In the past 6 months or so, it seems that I have had an inordinate amount of meetings with clients who are suffocating under staggering amounts of student loans taken out for their children. The conversations range from lowering the loan rates to alternative ways to fund the loans, to unfortunately, the parents postponing their plans for retirement to keep working to pay the loans. While I've help many parents divert their legal responsibility to these loans, we love our children and in the clouds of love, tend to make some mistakes we find have to be paid for... without much help from our kids. Not unlike taking out another mortgage just years before retiring, parents are finding themselves strapped with the obligation of paying for their kids' education while the kids take it so lightly they feel it's actually Mom and Dad's obligation, not theirs. The below article, in part, was written by me some time ago, and it seems it's time to bring it to light again. Mom and Dad, read it carefully- it could be the difference between retiring or working until the day you pass away.
Oh, those college years conjure up thoughts of parties, spring break, new relationships, learning to live on our own and oh yes: getting a good education! The experience to all of us varied, but the one thing in common was the experience of being away from Mom and Dad and being off on your own. For many, was the first time we were responsible for ourselves: being to class on time, doing our homework without anyone to remind us, and being responsible for our own actions? For most, it was a life-changing experience.
Since the economy in recent years has been less than helpful and parents are still sending kids to college (imagine that!), it seems that I have been speaking with more parents than usual calling and coming in to see me with regard to figuring out how to pay for their children's college experience. It is daunting, to say the least, and as a parent who went through it I can admit firsthand that it is nothing less than stressful and challenging. The four years seems like an eternity when you are writing out the checks, and it seems that there is one expense after another in addition to tuition and board. If we had no expenses up to their 18th year it would have been easy, but unfortunately, statistics show it takes approximately $250,000 to raise a child up to their 18th birthday. So much for cheap thrills!
Let's first talk about the PRIDE. We raise our children to be the best human beings they can be. We teach them, mentor them, and give it our all to create our model citizens. We encourage them to say please and thank you, and to open doors for those around us. Taxi driver, PTA mother or father, class parent, afterschool activities... you know the drill. Sometimes we are out of the house after dark, helping them to be all that they can be. Then comes time to start picking colleges, and most of our darlings have an idea what school they would like to go to. With community schools, state schools, out of state schools, Ivy League schools not to mention occupation and vocation schools, the choice is huge. What I have come to find is that those little darlings usually think big, and want to go to the big name schools. Mind you this is just a general statement, not about your beloveds, so don't call me up and holler at me!
So, you research, visit and whittle down the wish list, and fill out the forms. You apply for grants, aid, FAFSA, SAR and CSS Profile (if you understand the preceding alphabet soup, you're right in the thick of it now) and eventually the calculations are done to determine your personal cost of attendance. You seek out scholarships, state and perhaps military aid programs, and Dad even looks into the tax aspects of what he can deduct. After all of the above, you finally reach the bottom line: the Expected Family Contribution, or the EFC. This is what you are responsible to pay out of pocket for your child to become all that they can be to go forth and conquer the future. Now, we get to the SHAME part: it's a shame that as a parent, you end up postponing your retirement, remortgaging your house and put your life on hold financially for many years past your expectations. You say it's our parental obligation. Maybe, I say.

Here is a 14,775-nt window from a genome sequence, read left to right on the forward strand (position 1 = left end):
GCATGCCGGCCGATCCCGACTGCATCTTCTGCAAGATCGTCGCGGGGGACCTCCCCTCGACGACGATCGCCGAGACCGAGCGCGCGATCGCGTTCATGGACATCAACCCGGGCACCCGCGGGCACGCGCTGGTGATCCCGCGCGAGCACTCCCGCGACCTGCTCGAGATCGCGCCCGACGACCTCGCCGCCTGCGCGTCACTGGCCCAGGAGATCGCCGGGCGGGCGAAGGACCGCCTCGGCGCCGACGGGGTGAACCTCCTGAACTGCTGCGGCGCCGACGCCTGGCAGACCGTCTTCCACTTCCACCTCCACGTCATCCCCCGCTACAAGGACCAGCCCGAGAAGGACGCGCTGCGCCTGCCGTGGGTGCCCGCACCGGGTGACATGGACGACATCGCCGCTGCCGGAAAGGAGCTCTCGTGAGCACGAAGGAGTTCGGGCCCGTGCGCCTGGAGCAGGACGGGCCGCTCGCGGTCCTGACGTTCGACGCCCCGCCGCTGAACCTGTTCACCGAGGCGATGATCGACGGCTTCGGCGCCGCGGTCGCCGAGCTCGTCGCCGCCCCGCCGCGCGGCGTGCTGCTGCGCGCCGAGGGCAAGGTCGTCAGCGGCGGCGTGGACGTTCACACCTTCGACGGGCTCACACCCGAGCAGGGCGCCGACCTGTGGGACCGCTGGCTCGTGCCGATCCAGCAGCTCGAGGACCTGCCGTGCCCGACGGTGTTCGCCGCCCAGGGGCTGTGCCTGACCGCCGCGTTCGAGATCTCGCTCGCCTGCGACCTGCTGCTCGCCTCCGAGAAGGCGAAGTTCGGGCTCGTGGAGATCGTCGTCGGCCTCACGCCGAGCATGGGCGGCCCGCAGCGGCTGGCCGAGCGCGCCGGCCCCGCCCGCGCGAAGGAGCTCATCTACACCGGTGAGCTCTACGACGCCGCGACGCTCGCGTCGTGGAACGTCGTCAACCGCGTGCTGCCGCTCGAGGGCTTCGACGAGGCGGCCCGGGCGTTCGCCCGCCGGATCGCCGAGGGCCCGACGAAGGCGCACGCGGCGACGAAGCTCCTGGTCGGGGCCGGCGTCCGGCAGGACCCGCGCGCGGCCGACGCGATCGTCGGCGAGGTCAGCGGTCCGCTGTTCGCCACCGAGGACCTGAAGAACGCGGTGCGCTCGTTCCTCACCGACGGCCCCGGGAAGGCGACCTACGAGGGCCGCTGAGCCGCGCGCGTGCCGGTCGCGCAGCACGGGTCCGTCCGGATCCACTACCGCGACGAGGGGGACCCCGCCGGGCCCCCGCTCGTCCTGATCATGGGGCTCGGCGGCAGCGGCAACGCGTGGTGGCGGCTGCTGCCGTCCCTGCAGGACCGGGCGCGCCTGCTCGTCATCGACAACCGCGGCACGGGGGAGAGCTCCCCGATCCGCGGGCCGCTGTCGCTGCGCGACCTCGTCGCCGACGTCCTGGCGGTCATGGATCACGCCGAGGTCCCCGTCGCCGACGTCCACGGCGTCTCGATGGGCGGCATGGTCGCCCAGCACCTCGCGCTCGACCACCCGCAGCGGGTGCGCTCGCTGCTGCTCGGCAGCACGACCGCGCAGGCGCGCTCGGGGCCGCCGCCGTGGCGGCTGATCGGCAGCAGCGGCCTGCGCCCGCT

In an ideal world, you would have started saving from the day they were born, and you would have had more than enough to send them to school. Unfortunately, the world is less than perfect, and life gets in the way of saving on a regular basis. When it comes time to apply for the loans, are they in your name, or your child's? Who is taking the responsibility for the repayment? Most importantly, does your child recognize the ramifications of being on the hook for tens or hundreds of thousand of dollars, and that it may take 10-20 years to pay off the loans? While that "cool school" sounds great, do they understand it will take them many more years to pay for the experience than the experience itself? Most importantly, is the child going to college for his or her education, or for the experience? If it's the latter, send them on a fun vacation and save yourselves a lot of money.
I am not against education: by now you know I am all for it. But, just going to college does not guarantee financial success later in life. Many folks I know are very financially secure with a limited formal education. All that I suggest is that you talk with your child and find out why they want to further their education, and to what end. You both may find a local or vocation school, or an early job may be the best education of all-and you won't have to pay for it for 20 years or so... remember, it's called college planning. Don't forget to plan who's going to pay for their experience.